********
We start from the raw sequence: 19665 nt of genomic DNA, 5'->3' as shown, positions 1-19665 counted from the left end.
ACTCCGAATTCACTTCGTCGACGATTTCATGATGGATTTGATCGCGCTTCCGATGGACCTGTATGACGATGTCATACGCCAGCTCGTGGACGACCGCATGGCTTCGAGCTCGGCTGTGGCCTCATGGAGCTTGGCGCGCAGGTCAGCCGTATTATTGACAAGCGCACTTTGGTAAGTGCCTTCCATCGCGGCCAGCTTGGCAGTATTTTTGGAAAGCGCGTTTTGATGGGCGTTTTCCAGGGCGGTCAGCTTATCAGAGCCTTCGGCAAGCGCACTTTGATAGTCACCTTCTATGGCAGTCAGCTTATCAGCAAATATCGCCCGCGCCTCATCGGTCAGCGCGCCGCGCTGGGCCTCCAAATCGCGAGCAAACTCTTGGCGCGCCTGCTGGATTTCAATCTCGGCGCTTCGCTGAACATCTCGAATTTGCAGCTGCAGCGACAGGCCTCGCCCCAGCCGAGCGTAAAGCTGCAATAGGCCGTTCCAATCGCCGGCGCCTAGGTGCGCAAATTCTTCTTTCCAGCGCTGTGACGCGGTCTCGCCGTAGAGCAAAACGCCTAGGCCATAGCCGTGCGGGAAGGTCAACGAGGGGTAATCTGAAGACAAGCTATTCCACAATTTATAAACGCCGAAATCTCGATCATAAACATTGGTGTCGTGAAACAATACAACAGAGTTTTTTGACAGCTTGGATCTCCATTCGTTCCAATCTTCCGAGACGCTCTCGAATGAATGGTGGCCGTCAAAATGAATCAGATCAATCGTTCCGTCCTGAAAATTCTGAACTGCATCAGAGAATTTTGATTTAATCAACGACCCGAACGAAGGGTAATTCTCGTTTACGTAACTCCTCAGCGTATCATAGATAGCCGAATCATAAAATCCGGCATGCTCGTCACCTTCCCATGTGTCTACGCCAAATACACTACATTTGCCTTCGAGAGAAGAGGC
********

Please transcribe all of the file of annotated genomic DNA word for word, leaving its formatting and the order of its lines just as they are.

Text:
We start from the raw sequence: 19665 nt of genomic DNA, 5'->3' as shown, positions 1-19665 counted from the left end.
ACTCCGAATTCACTTCGTCGACGATTTCATGATGGATTTGATCGCGCTTCCGATGGACCTGTATGACGATGTCATACGCCAGCTCGTGGACGACCGCATGGCTTCGAGCTCGGCTGTGGCCTCATGGAGCTTGGCGCGCAGGTCAGCCGTATTATTGACAAGCGCACTTTGGTAAGTGCCTTCCATCGCGGCCAGCTTGGCAGTATTTTTGGAAAGCGCGTTTTGATGGGCGTTTTCCAGGGCGGTCAGCTTATCAGAGCCTTCGGCAAGCGCACTTTGATAGTCACCTTCTATGGCAGTCAGCTTATCAGCAAATATCGCCCGCGCCTCATCGGTCAGCGCGCCGCGCTGGGCCTCCAAATCGCGAGCAAACTCTTGGCGCGCCTGCTGGATTTCAATCTCGGCGCTTCGCTGAACATCTCGAATTTGCAGCTGCAGCGACAGGCCTCGCCCCAGCCGAGCGTAAAGCTGCAATAGGCCGTTCCAATCGCCGGCGCCTAGGTGCGCAAATTCTTCTTTCCAGCGCTGTGACGCGGTCTCGCCGTAGAGCAAAACGCCTAGGCCATAGCCGTGCGGGAAGGTCAACGAGGGGTAATCTGAAGACAAGCTATTCCACAATTTATAAACGCCGAAATCTCGATCATAAACATTGGTGTCGTGAAACAATACAACAGAGTTTTTTGACAGCTTGGATCTCCATTCGTTCCAATCTTCCGAGACGCTCTCGAATGAATGGTGGCCGTCAAAATGAATCAGATCAATCGTTCCGTCCTGAAAATTCTGAACTGCATCAGAGAATTTTGATTTAATCAACGACCCGAACGAAGGGTAATTCTCGTTTACGTAACTCCTCAGCGTATCATAGATAGCCGAATCATAAAATCCGGCATGCTCGTCACCTTCCCATGTGTCTACGCCAAATACACTACATTTGCCTTCGAGAGAAGAGGC